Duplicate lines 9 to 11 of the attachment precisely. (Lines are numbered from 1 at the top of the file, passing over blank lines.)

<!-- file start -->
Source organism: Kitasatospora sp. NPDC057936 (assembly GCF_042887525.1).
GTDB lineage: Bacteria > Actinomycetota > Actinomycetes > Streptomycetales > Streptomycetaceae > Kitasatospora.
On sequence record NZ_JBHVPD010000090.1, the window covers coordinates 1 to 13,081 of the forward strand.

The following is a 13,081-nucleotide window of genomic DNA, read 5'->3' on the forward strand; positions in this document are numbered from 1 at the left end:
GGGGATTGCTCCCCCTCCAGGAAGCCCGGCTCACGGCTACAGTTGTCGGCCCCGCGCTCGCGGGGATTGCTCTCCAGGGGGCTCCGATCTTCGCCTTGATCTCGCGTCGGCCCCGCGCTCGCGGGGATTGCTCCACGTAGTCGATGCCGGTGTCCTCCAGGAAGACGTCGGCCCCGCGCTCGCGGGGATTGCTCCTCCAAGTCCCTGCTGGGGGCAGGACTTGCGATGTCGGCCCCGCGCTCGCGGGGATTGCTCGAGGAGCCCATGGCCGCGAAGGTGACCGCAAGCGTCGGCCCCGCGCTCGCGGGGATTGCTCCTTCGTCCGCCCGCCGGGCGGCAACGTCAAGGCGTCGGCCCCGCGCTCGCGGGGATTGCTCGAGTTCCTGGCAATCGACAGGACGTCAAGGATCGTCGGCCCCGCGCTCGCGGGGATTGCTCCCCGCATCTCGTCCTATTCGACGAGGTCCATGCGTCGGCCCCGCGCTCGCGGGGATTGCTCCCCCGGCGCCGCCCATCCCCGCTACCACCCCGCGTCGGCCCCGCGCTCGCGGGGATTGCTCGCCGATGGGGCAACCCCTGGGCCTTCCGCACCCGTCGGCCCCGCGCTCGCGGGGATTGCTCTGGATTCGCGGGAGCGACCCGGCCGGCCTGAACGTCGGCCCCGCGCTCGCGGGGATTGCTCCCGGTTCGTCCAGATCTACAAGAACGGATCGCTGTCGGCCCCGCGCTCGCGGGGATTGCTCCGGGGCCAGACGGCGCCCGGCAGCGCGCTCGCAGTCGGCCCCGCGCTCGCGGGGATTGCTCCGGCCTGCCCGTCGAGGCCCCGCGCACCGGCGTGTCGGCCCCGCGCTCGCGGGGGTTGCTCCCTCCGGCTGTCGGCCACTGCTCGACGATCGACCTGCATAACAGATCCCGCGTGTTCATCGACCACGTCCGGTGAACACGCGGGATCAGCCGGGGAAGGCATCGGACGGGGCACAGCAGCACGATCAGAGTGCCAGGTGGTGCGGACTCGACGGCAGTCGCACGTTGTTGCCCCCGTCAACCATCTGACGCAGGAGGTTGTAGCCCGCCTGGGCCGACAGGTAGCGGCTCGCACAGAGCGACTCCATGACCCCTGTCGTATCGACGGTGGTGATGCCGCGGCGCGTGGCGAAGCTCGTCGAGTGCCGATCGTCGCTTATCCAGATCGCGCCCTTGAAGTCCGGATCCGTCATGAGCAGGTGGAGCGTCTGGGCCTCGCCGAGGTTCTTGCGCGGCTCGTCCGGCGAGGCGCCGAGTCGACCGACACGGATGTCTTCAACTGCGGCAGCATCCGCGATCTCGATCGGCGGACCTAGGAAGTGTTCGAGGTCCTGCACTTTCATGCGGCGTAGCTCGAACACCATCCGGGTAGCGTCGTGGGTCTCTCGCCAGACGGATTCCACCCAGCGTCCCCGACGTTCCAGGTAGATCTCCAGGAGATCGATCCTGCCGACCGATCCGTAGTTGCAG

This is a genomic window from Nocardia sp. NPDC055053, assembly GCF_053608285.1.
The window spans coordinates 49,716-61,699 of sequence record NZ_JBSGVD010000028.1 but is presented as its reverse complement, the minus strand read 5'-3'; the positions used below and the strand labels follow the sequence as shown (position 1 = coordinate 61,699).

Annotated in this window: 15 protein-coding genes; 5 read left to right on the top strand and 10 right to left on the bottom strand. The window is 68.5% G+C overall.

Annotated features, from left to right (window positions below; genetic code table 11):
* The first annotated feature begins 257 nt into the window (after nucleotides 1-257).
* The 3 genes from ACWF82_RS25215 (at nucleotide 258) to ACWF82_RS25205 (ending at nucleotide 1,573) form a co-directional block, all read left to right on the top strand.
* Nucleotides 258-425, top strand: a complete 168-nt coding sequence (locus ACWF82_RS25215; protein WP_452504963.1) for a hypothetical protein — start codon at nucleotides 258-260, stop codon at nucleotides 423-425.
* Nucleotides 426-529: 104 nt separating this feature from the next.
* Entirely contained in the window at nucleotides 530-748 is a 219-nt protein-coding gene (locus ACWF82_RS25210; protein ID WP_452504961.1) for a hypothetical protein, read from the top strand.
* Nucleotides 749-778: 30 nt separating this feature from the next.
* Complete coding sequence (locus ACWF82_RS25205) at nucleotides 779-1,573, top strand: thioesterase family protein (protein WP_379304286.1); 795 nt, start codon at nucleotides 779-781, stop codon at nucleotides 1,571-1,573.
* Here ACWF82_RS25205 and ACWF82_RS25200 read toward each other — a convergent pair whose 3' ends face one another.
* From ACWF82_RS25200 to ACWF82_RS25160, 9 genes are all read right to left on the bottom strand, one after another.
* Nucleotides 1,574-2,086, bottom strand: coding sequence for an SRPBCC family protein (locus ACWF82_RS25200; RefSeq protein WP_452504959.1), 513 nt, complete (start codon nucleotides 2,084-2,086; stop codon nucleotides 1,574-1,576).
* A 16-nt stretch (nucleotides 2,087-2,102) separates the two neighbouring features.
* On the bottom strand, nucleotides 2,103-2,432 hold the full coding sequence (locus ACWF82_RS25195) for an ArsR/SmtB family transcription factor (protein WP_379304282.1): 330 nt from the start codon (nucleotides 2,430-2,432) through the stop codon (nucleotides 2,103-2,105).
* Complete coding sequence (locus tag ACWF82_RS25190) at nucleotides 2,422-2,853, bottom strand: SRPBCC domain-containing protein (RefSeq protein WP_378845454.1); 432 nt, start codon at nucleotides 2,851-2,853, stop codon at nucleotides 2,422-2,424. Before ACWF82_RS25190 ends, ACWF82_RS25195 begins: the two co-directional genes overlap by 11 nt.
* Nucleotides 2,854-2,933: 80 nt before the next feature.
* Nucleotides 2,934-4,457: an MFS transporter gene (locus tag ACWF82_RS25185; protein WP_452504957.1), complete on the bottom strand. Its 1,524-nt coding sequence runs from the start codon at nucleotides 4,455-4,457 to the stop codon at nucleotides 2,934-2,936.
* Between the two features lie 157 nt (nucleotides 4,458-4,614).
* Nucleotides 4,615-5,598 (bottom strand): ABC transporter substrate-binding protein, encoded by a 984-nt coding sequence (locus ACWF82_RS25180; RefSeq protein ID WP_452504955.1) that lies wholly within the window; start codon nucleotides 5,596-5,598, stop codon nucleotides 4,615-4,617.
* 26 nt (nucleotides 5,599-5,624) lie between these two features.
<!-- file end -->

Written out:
Annotated features, from left to right (window positions below; genetic code table 11):
* The first annotated feature begins 257 nt into the window (after nucleotides 1-257).
* The 3 genes from ACWF82_RS25215 (at nucleotide 258) to ACWF82_RS25205 (ending at nucleotide 1,573) form a co-directional block, all read left to right on the top strand.